• This has been my conclusion as well. People such as Dan F above ( give passes to “hard” sciences, but if you’re in those areas you see the same scat different animal.

      It’s time to stop thinking in binary (this area is ok, but that area isn’t), every area has this issue, the key is to quantify what fraction of the “output” is good+useful+correct vs what isn’t. Also, how easily can one identify the good+useful+correct stuff, and which stuff is it? What are the costs of getting the good stuff, and what are the benefits?

      My impression is that the signals used in the past (prestige of journal, institution that the author works at, number of citations, etc) are all played out. The crisis goes deep into the outfield, possibly out into the parking lot or beyond the parking lot into the corn-fields (for those who like baseball analogies).

      It’s fairly possible that there are whole areas of Psychology where nothing that could really be construed as a stylized fact that we didn’t know beforehand has ever been published (like for example, how much do we really know about the psychological effect of divorce on later-life behavior of the children? I just pulled that out of thin air, but it’s an interesting and important topic, and if it’s been dominated by p-value searching like power-pose has… we probably know very little). The scary thing is that when you look deeply at other areas like various portions of pharmacology or orthopedics or banking policy or the ecology of south american rainforests or whatever…. it might not be that different. My wife works on bone healing in a biology lab. She asked orthopedists how do they cope with bone fractures that don’t heal. They came back with essentially “PLEASE TELL ME WHAT TO DO, I JUST SHOVE RANDOM STUFF INTO THE GAP AND HOPE SOME BONE GROWS” every single surgeon she talked to was DESPERATE to be told what to do because it’s a debilitating issue and very little is known.

      Of course, there are WHOLE ACADEMIC SOCIETIES with tens of thousands of members each running labs or treating patients, all devoted to studying bone and there have been for decades.

      • Aaron G says:


        If as you suggest that the signals used in the past to identify quality research output is all played out, are you then suggesting that the scientific endeavour itself is bogus? That the entire foundation of science rests has weakened to the point that all published research is suspect (even those that may have passed peer review)?

      • I only know about stats, computer science, psychology, and linguistics firsthand, and things are definitely the worst in linguistics and next worse in psychology. But as Daniel Lakeland says, it’s a matter of degree. The only measure of what makes a paper good is that other professors think it’s good. Thus a clique of people reinforcing one another can last a long time and do a lot of lousy science as long as there’s an audience; in fact, the existence of such an audience is an excuse to hire a person in an area, so it’s all very self referential. It’s thus very easy to fall into Emperor’s New Clothes problems where everyone follows the leader (basically all of theoretical linguistics), flavor-of-the-week problems (e.g., I have to do deep learning if I’m going to get a job in machine learning), or the opposite kind of not-the-way-we-do-things problems (e.g., if there’s not a p-value, we’re not publishing it).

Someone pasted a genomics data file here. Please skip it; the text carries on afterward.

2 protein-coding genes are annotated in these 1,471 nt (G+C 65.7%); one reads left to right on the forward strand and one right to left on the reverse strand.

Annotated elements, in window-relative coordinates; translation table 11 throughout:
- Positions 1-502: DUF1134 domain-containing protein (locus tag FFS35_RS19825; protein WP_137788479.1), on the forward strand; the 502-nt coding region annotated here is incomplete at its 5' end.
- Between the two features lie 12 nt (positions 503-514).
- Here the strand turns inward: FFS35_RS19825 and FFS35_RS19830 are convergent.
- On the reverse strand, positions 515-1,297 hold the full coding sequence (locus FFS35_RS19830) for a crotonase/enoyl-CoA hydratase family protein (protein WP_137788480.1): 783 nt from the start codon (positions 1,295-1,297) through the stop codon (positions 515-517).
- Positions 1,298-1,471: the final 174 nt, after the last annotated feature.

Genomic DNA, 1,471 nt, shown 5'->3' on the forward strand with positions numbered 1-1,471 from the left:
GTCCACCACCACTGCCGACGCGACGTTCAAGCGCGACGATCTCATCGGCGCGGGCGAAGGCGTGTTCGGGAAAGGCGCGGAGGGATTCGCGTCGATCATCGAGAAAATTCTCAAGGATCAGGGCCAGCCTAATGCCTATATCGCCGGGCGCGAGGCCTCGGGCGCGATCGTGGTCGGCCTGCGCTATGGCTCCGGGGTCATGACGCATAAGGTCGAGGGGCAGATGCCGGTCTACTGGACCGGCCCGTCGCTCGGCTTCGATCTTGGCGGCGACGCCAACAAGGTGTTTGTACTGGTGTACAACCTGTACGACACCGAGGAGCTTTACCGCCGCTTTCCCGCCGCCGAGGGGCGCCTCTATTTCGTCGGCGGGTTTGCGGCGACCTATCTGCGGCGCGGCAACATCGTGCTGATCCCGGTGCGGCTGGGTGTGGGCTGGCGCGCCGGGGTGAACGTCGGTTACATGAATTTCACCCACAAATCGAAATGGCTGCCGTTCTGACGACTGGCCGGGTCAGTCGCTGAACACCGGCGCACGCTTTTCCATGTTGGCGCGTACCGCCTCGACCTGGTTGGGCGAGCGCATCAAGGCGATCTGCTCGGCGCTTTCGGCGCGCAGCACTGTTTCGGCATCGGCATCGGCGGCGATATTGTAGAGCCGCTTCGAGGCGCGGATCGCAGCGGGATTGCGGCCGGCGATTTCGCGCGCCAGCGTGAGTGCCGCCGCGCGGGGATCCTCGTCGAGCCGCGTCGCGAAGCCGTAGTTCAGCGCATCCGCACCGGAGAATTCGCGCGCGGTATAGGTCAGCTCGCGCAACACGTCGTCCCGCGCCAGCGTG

The other problem is that while professors might have done cutting-edge work before they get tenure, they often then sit in their chairs for another 25 years enforcing whatever standards they used in grad school and used to get tenure. This is a huge drag on progress in stats, in my opinion, whereas machine learning doesn’t have the same degree of baggage and inertia (maybe it could use a little— the problem can swing the other way, too).

        After sitting on both sides of the academic fence for many years (trying to do research myself, while also being on editorial boards, grant panels, hiring committees, admissions committes, etc.), all I can say is that seeing how the sausage is made left me sick of science. Not science itself. But how it’s practiced. I got out and went to industry for 15 years. Now I’m back in academia, but I’m not playing the traditional tenure-track publication and fame game any more.

        It’s hard to see a way to play the game objectively, so it’s not like I have any great ideas to move forward. I’m a pragmatist in the philsophical sense, after all. And remember, “politics” is just the word for more than one person trying to make a collective decision.

        • My impression in Engineering was that we sort of solved some of the major problems in civil engineering back in the 1950’s and 1960, and we used some big factors of safety, and few things fell down. A lot of what’s gone on since then is wanking. Although it would be trivially easy to improve the way we design buildings for earthquakes and wind loads and soforth, it would ultimately require so much retooling of the knowledge base of the workforce that it will be resisted. So, academia has spent a lot of time solving “cool” but ultimately low-importance problems like active damping of floor vibrations or harvesting energy from the surf, or detecting cracks in bridges using vibration sensors, or doing inspections via autonomous remote drones or whatever. They’re not economically viable in most cases, they require advanced dynamical models and lots of fancy mathematics, they make for lots of great “holier than thou” papers, they let you pretend that you’re at the cutting edge of our abilities… but in the end they have little hope of improving many of the big civil issues we face such as here in CA we have a terrible water rights system that wastes enormous quantities of a very precious resource and the problem is almost entirely political and Engineers have no hope of solving it. We also had a terrible time with electricity generation and distribution back in the early 2000’s and again, ultimately should be a civil engineering issue and should be something we could help with, but ultimately it’s all politics and there’s no hope.